Keep in mind that these costs are only for the first kit in your order. You must pay an additional $5.00 shipping and handling fee for each additional kit in your order.
During registration, customers are given the choice to consent to or withdraw from 23andMe’s research. It is worth noting that you can change your consent status at any time. However, you cannot withdraw from any previous studies you may have participated in. What’s more, there is typically a 30-day window of inclusion before a permanent change is made.
If you consent to share your DNA and self-reported information with 23andMe, there are a few things you need to know. First of all, 23andMe “de-identifies” you from your data. 23andMe uses this de-identified data for scientific research, much of which is used to enhance the 23andMe database. In addition, they may share your data with external research partners and/or scientific publications.
You may also get invitations to participate in research opportunities that are related to your “unreported DNA variants.” In other words, 23andMe may ask you to share genetic information that cannot be found in a 23andMe report. If you consent to participate in one of these studies, you may only be told what condition is being researched and not what genetic information is being shared.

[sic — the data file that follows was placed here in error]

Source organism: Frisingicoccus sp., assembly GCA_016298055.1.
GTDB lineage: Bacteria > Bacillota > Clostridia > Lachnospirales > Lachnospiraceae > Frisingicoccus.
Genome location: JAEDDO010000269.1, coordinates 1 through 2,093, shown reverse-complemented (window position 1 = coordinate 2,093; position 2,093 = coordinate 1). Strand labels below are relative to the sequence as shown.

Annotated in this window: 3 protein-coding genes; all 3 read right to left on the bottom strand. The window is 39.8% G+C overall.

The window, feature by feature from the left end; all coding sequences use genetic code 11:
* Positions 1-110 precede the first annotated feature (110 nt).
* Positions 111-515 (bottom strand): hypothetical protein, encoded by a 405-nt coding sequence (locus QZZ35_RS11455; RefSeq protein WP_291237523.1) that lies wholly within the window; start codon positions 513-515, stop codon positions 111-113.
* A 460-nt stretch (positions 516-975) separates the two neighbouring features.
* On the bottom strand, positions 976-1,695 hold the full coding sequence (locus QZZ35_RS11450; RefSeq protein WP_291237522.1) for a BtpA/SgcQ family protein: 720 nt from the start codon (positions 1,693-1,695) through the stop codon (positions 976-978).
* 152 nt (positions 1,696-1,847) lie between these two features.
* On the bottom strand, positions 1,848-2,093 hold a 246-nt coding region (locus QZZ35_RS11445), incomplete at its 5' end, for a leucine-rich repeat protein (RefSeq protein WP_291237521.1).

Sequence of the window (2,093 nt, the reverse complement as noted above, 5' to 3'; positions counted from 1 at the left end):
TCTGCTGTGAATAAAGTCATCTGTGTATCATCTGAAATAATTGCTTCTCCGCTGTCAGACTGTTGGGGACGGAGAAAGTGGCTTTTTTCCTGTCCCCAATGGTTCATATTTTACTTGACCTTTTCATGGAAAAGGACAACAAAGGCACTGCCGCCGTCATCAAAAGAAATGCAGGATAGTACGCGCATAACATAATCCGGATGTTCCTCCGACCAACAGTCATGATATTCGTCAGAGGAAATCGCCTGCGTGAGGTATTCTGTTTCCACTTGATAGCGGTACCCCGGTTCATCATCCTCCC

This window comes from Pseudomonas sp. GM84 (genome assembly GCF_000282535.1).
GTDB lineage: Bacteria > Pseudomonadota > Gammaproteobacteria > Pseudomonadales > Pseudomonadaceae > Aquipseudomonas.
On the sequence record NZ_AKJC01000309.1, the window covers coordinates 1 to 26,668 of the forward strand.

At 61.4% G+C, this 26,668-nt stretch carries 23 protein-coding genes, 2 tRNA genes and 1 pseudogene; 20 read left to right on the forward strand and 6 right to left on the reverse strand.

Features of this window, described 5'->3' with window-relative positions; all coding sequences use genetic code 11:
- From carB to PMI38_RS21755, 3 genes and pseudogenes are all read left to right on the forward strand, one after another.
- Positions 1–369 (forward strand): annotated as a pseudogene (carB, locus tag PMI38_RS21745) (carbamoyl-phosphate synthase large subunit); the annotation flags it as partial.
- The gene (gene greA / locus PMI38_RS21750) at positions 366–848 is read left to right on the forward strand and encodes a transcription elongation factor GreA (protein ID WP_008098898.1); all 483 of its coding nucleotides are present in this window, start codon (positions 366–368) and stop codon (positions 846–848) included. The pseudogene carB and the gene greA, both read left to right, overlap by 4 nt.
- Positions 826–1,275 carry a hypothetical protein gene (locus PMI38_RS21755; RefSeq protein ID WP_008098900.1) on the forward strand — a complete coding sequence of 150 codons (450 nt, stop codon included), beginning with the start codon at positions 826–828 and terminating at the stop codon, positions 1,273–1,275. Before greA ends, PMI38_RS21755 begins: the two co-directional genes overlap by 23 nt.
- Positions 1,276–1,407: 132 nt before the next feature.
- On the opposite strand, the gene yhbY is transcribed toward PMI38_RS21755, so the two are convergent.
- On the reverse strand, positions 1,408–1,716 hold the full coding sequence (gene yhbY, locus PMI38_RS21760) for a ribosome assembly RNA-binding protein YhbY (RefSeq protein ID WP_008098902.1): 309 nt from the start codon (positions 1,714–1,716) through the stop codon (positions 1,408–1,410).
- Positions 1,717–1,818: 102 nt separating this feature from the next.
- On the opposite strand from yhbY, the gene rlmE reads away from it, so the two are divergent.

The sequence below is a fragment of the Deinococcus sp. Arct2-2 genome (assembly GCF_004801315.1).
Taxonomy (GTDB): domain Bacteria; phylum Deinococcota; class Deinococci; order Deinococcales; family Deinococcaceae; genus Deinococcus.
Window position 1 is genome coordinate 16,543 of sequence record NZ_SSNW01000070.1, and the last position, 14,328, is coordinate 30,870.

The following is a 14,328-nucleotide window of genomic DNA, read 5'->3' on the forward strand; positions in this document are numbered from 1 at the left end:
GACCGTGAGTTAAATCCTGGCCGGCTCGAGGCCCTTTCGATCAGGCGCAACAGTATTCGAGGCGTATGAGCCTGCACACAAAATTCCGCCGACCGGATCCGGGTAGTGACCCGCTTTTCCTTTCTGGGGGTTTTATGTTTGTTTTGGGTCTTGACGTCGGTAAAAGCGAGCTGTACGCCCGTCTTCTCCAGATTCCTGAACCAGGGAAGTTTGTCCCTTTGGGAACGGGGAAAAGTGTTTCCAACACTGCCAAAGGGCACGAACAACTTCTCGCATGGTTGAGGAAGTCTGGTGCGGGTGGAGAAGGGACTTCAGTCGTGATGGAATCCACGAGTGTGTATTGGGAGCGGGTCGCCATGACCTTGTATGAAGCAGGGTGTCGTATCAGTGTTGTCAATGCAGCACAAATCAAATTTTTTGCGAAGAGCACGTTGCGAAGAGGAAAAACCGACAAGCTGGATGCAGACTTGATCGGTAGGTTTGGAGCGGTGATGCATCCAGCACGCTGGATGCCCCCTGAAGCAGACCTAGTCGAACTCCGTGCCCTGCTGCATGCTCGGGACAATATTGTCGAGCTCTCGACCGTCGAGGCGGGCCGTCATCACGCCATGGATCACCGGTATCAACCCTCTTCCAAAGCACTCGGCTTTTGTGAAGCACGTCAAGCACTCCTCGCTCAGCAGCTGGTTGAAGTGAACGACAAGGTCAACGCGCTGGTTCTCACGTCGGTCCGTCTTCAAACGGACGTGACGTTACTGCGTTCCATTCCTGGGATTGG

23andMe has taken sufficient precautions when it comes to protecting their customers’ privacy. Take, for example, shipping. Your completed saliva kit is shipped directly to the lab with nothing more than a barcode to identify the sender. Lab workers, postal workers, and anyone else who may intercept the package have no way of knowing the package contains your DNA.
What’s more, customers have full control of their privacy settings. For example, users can completely opt out of the DNA relatives feature or opt-in and tinker with their personal privacy settings. Those who choose to opt-in will be sharing their display name, profile sex, profile picture, DNA percentages, gene segments, common relatives, and haplogroups. For your display name, you can choose to share your full name (first and last), your initials, or a combination of the two.